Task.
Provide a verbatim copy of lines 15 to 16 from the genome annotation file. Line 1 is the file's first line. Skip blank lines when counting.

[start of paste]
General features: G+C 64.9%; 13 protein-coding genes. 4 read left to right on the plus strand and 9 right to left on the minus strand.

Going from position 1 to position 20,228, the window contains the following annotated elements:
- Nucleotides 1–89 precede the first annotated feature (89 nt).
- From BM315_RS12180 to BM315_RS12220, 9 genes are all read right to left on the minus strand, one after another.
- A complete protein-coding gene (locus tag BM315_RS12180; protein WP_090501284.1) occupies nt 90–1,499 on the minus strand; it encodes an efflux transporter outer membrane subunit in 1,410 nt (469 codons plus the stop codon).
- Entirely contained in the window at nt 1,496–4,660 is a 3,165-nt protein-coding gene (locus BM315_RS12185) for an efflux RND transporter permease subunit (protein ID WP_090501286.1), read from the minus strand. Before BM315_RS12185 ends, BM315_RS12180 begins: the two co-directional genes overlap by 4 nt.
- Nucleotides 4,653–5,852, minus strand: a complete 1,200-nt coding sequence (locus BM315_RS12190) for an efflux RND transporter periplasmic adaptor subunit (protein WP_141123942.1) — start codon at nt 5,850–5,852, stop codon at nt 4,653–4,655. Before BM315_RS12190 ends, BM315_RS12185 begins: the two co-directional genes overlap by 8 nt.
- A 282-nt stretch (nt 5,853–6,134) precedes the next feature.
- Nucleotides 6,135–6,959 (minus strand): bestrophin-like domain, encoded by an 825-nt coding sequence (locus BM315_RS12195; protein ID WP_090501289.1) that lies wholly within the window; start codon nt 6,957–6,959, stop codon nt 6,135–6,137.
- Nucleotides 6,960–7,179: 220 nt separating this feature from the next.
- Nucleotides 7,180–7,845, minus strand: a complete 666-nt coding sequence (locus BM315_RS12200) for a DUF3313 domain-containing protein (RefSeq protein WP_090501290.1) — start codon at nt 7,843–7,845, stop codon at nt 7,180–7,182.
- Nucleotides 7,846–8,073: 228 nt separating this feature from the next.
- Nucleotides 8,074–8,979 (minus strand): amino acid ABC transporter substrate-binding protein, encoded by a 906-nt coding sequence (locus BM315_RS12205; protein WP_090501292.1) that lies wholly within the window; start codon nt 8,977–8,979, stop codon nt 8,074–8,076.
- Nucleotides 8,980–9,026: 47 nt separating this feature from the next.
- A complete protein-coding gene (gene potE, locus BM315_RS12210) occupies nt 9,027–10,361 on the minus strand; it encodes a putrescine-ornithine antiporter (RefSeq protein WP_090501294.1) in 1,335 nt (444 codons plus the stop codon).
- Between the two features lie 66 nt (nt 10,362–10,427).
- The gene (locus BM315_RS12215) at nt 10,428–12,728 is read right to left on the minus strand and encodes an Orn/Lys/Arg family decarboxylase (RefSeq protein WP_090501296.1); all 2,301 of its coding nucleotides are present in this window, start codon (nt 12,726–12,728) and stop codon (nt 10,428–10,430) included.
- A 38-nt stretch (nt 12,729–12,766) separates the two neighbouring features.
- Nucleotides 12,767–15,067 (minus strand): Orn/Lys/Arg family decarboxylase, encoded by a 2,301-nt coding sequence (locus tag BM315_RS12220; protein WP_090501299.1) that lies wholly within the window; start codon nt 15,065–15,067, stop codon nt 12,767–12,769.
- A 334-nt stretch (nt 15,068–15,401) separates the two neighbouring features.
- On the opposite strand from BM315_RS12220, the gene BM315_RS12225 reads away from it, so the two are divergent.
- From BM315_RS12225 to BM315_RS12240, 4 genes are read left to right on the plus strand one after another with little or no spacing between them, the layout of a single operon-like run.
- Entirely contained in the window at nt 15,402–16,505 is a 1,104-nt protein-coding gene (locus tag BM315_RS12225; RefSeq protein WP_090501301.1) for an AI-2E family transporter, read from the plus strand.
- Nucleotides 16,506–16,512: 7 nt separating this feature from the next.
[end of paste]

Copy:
- A complete protein-coding gene (gene potE, locus BM315_RS12210) occupies nt 9,027–10,361 on the minus strand; it encodes a putrescine-ornithine antiporter (RefSeq protein WP_090501294.1) in 1,335 nt (444 codons plus the stop codon).
- Between the two features lie 66 nt (nt 10,362–10,427).